A look back at 2023

As the year nears its end, it’s time for a look back at 2023 …

A look back at 2023
look back.” by barbasia. is licensed under CC BY 2.0

My university job

Summa cum Fraude

In 2023, a project funded by the German Research Foundation (DFG) entitled Summa cum Fraude ended, which was dedicated to the question of how journals/publishers react to reports of obviously faked/erroneous publications – usually, soberingly, not at all. I would like to quote from the abstract of the last publication from Summa cum Fraude: “Despite evident manipulations, journals responded with article retractions in only 15 % of the reported cases. In parallel interviews, experts made improvement suggestions, but mostly failed to address the apparent issue of journals’ inaction. According to the authors, transparency in handling reports and implementing sanctions for inactivity are necessary to counter the passivity of journals in combating scientific misconduct.”

This was although respected publishers such as the American Chemical Society, Elsevier, Nature, Wiley, Springer and the Royal Society of Chemistry were responsible for the journals. However, it turned out that it was not so much the publisher as the editor-in-chief who was decisive in the handling of fake publications. The time spans for retractions or at least corrigenda are also worrying and sometimes exceed 5 years.

I really enjoyed working on this project with Anne Holtsch, Frank Müller and Karin Jacobs from the physics department at my university and with my colleague Tamara Köstenbach from the university library. The three physicists did the exciting and burdensome investigative work of reporting and documenting the cases of dubious publications.

What else?

Unfortunately, another proposal (submitted by a different team) for funding from the DFG and Agence National de la Recherche (ANR) was not successful. However, there are plans to further develop and pursue the concept. Apart from that, everyday university life was characterised by increasingly bureaucratic procedures and processes relating to Open Access, so much so that I don’t want to look back on it at the end of the year. And of course, like all those in charge of Open Access in Germany, the DEAL contracts with Wiley, Springer Nature and Elsevier kept me busy – more on this in a few days. However, there were also some very pleasing things: I was able to intensify my contact with my university counterpart at the University of Lorraine again and through him also got into more intensive dialogue with my colleague from the University of Luxembourg. The work of the Working Group Scientific Publication System of the Alliance of Science Organizations in Germany came to an end, but I am happy to be member of a sort of succeeding Interest Group Advancement of Scientific Publishing of the focus initiative Alliance of Science Organizations in Germany, I was once again nominated by the German Rectors’ Conference (Hochschulrektorenkonferenz, HRK).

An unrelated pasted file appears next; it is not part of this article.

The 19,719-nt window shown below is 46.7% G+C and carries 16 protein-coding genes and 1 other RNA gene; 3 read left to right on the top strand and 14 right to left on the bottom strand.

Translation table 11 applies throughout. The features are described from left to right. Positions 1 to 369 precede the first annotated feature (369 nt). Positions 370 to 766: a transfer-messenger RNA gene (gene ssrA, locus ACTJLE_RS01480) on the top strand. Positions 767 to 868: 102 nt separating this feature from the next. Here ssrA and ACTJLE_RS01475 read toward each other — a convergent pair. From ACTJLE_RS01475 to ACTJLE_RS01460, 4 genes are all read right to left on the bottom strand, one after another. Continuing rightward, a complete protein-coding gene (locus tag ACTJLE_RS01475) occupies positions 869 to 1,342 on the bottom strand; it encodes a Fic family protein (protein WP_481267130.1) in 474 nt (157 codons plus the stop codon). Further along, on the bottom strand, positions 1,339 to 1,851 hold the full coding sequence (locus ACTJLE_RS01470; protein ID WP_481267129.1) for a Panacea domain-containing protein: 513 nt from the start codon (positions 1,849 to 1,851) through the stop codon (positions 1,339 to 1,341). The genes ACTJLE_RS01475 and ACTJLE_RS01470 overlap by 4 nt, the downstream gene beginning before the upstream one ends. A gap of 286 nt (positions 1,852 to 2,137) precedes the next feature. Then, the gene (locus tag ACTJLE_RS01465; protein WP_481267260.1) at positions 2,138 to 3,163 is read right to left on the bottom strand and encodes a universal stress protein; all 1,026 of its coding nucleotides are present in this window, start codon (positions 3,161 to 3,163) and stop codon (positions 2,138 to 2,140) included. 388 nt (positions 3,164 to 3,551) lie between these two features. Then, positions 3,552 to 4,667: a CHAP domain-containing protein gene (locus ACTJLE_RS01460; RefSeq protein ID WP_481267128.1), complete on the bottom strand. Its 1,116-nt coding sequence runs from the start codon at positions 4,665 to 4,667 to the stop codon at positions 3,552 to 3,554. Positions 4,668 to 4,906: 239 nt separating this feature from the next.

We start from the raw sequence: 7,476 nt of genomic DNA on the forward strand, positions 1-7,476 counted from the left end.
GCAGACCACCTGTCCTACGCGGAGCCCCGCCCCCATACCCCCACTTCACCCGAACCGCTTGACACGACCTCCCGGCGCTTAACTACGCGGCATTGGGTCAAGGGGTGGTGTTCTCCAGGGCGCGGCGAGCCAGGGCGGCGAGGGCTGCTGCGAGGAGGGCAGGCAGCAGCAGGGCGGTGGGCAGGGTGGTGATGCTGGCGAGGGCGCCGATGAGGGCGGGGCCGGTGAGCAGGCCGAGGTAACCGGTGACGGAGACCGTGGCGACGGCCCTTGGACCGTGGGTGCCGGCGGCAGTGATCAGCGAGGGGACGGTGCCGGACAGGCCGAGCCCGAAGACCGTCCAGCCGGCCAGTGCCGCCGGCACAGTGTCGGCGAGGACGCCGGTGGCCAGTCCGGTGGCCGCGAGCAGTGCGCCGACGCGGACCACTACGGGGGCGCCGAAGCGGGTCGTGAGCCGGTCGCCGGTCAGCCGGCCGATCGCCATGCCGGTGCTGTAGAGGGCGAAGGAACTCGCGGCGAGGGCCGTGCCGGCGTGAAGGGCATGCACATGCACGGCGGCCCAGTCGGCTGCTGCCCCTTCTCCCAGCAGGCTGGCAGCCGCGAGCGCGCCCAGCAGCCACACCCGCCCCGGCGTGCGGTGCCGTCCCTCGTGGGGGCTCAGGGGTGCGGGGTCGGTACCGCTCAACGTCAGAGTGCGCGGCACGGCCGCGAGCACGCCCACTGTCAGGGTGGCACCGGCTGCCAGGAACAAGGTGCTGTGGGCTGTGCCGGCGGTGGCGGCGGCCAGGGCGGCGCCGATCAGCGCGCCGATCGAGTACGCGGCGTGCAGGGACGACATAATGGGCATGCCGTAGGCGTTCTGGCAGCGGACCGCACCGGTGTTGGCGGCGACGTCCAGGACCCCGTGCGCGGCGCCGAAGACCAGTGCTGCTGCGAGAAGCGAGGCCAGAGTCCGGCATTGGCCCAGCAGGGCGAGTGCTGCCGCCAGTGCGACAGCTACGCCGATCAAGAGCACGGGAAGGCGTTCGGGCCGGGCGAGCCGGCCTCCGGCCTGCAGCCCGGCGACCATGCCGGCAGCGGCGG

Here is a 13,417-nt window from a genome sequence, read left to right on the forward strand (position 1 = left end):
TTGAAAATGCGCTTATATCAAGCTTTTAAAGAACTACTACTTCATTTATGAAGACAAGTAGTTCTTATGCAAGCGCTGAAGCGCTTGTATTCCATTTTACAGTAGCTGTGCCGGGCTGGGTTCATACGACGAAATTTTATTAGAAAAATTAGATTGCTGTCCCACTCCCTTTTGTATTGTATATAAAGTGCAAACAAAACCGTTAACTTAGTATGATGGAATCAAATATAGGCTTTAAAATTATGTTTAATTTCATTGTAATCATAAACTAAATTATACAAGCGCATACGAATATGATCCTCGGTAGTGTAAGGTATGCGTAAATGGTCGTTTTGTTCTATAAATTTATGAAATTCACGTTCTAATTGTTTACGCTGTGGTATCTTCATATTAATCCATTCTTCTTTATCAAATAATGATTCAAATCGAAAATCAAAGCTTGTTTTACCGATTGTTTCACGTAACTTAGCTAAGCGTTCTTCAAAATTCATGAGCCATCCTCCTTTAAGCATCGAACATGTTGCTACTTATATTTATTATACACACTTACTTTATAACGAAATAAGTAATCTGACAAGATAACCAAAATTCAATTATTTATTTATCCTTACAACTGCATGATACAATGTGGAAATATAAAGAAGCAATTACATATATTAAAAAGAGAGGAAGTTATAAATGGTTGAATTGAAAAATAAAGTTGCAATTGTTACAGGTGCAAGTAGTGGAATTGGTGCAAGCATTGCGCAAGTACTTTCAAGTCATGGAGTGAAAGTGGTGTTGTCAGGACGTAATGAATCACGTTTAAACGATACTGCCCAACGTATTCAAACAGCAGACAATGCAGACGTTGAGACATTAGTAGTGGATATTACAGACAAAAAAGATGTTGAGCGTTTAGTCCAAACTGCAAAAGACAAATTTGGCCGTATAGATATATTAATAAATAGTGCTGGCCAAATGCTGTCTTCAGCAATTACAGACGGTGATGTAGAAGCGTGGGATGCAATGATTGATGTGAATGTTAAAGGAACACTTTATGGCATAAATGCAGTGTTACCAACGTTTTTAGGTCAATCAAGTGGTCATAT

When it comes to consulting, our company scidecode was incredibly successful this year:

  • Some 16 months after the Thu Sep 23rd, 2021 kick-off meeting for the „Risks and Trust in pursuit of a well-functioning Persistent Identifier infrastructure for research“ project commissioned by Knowledge Exchange all the results were published in February, this includes the report („Building the plane as we fly it: the promise of Persistent Identifiers“) and seven case studies on author IDs, organisational IDs, PIDs for research instruments and facilities, IGSNs, RePEc IDs, failed PIDs and the role of research funders in the consolidation of the PID landscape.
  • From January to June, we worked on a study on open access in the social sciences, which was intended solely for the client and was therefore not published.
  • In fall we submitted a successful bid in response to the ITT that cOAlition S put out in July for conducting a study to assess the impact of Plan S, work on this is still ongoing.

Freelancing & Misc.

Apart from my employment at the university and my entrepreneurship at scidecode, I conducted workshops on science communication for the University of Applied Sciences Münster, the Protestant University of Applied Sciences Freiburg, the doctoral programme of the University of Duisburg-Essen and the University of Applied Sciences Hamburg. I also worked for the University of Applied Sciences Grisons (Switzerland) as a reviewer for master theses.

Publications and presentations

For me, a retrospective of a year is always also a look back at publications and presentations. There were the following publications:

There were also some presentations I delivered in 2023 (although by far not as much as in the years before the Corona pandemic), especially two related to the scidecode project on Persistent Identifiers and one (together with Tamara Köstenbach) related to Summa cum Fraude. The latter one discussed the possible contributions libraries could make to safeguarding scientific integrity and it was given at the BiblioCon 2023 (formerly known as German Librarians’ Day). Why am I highlighting this lecture? Despite all the worrying findings on quality management of scientific journals outlined above, a key point emphasised in social media was that we were using a definition of scientific integrity produced by ChatGPT. Perhaps an indication of the importance librarians put on AI in the next years.

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